- Since their introduction in 2018, augmented reality filters have become a core part of the Instagram experience.
- Instagram lets users create their own filters using its tool Spark AR, a decision that has launched the careers of a number of high-profile filter creators.
- The creators don't get paid for their filters, but a popular filter can accrue billions of impressions worldwide, offering wide-reaching, low-cost exposure for digital artists.
- Aaron Jablonski, who designs as @exitsimulation, was one of Instagram's first filter-creators. Now he has over 265,000 followers and has leveraged that exposure into dozens of collaborations.
- Jablonski explained to Business Insider how he turned his Instagram-filter fame into a revenue stream that allows him to work as an artist full-time.
- Visit Business Insider's homepage for more stories.
Puppy ears, sparkly cheeks, Squidward chins, cyborg faces: The world of augmented reality has become a daily reality for billions of social media users across the world.
Snap first introduced AR effects in 2015, and Instagram infamously mimicked the technology. Now, AR filters on both apps have been used billions of times, cementing their status as a fixture of the selfie economy.
On Instagram, whose user base dwarfs that of Snap, engineers have been gradually outsourcing the process of creating these filters to artists.
Establish a trademark style
In October 2018, Berlin-based artist Aaron Jablonski was one of the creators invited to test Instagram's new tool for building augmented reality effects, Spark AR. About a year later, when Spark AR was released to the public as an open-sourced tool, Jablonski's filters stood out as unique. While other filters worked to beautify users' faces, rouging cheeks and turning eyeballs into emerald marbles, Jablonski's work went the other way.
new filter out 'neon void' you should find it in your camera section . . . . . #exitsimulation #virtualvoid #hyperreality #filter #sparkar #AR #digitalart #netart #contemporaryarts #postinternet #newaesthetic #videoart #interactiveart #surrealart #cyberpunk #mediaart #instagram #facetracking #virtual #realtime #augmentedreality
A post shared byAaron Jablonski (@exitsimulation) on Jan 19, 2019 at 6:28pm PST
His style leaned into the uncanny, emphasizing rather than minimizing the hybridization of man and machine that facial technology is built on. His filters feature molten liquids, chromes and neons, distortion, fractals, and animatronics, blurring the line between effects and faces.
At the time, Instagram users could only access creators' filters by following their accounts, which helped Jablonski's acclaim balloon; he went from 1,200 followers in January 2019 to nearly 300,000 in a matter of months.
"The first two weeks were crazy because I did something that wasn't being done, taking this surreal approach to filters," said Jablonski. That made people really stop and ask what was going on, he said.
According to analytics shared with Business Insider, Jablonski's most popular filters are: "one," "monologue," "REFLECTION," and "OBSERVER." Each embodies his trademark style, and they have cumulatively accrued more than 173 million impressions.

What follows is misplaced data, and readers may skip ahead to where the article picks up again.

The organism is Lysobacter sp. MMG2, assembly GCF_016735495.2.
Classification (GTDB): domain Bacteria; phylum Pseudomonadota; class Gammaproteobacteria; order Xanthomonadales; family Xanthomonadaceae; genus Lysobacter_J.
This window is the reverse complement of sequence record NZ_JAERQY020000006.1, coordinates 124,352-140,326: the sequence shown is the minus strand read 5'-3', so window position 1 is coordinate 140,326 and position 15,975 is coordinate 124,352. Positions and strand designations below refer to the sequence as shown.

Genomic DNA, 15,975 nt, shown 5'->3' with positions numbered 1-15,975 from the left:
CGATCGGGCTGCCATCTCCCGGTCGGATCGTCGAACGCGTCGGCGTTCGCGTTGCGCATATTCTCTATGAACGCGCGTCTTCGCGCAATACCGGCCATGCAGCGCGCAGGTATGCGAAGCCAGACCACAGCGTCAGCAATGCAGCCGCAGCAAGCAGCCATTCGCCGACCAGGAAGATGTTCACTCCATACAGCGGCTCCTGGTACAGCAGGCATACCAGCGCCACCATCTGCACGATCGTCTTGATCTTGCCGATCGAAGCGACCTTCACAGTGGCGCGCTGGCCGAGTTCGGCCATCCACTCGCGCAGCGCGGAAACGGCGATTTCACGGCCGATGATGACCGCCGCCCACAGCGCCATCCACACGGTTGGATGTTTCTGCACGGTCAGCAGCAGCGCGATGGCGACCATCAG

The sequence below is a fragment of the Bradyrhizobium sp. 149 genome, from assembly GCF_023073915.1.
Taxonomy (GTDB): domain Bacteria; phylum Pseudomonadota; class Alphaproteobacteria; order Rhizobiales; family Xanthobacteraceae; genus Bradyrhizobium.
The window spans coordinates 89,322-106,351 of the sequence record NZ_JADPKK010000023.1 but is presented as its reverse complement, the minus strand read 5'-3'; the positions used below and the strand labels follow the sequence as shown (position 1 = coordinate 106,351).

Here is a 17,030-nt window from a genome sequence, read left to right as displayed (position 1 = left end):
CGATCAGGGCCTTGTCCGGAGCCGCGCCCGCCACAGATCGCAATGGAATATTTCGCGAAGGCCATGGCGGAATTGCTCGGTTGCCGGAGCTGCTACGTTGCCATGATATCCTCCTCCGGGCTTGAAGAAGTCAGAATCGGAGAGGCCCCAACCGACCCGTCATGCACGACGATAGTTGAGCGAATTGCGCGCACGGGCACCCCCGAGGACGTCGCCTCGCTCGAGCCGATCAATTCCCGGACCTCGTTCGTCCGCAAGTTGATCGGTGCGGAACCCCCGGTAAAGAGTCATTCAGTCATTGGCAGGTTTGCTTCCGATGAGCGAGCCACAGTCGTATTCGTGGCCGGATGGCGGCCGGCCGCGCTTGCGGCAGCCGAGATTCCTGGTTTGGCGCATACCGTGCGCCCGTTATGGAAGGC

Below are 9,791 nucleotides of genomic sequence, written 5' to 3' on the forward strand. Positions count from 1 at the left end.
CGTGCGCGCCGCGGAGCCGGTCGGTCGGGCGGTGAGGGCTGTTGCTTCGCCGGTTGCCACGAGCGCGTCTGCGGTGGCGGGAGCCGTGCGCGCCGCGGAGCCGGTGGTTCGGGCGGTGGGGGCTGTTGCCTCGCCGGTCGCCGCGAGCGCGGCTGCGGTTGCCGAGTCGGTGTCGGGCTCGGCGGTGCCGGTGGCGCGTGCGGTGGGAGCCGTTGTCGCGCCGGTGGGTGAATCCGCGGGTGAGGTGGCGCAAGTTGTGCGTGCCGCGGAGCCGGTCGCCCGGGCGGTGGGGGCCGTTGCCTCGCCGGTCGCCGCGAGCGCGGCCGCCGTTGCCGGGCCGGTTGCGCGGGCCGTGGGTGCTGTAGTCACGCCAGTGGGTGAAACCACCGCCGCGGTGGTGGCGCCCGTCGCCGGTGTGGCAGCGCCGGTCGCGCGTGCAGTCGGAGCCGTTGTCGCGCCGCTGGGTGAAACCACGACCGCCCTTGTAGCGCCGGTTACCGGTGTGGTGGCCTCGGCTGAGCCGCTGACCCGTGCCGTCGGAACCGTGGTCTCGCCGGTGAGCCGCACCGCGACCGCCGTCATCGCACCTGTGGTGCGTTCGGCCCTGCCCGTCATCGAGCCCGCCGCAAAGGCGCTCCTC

Leverage exposure for paid gigs
Instagram no longer requires users to follow filter creators to access their creations, but Jablonski is unbothered by the shift. He still has 265,000 followers and, more importantly, the attention of brands and creative agencies across the world who want to put his style to work.
In recent months, Jablonski has worked with brands like the UK band The 1975, Snapchat, Netflix, and Selena Gomez. He worked with the the LA-based creative studio Blnk on the Selena Gomez project, and collaborated alongside Ben Ditto for The 1975 video.
'scramble' . I noticed halfway through developing it that it reminded me a bit of Philip K Dick and A Scanner Darkly. Kinda useless as a scramble suit though 👁️ . . #exitsimulation #virtualvoid
A post shared byAaron Jablonski (@exitsimulation) on Apr 16, 2019 at 12:50pm PDT
Typically, these brands commission filters from Jablonski or ask him to create a custom visual for them. The clients compensate Jablonski for the specific project, but the exposure his designs receive as a result of the partnerships are often the real reward.
As a working artist, Jablonski wants to get his work in front of as many people as possible, and collaborating with some of the biggest musicians and social media in the world is a surefire way to accomplish that.
He is also trying to parlay the exposure he gets through the use of his filters into future projects and more stable sources of income.
"You build your portfolio, you show your style, and you show your vision, and that's what you get approached for," said Jablonski.
Jablonski declined to share his monthly revenue, but he said he's done between 20 to 30 AR projects in the last year-and-a-half and has lived comfortably off the work.
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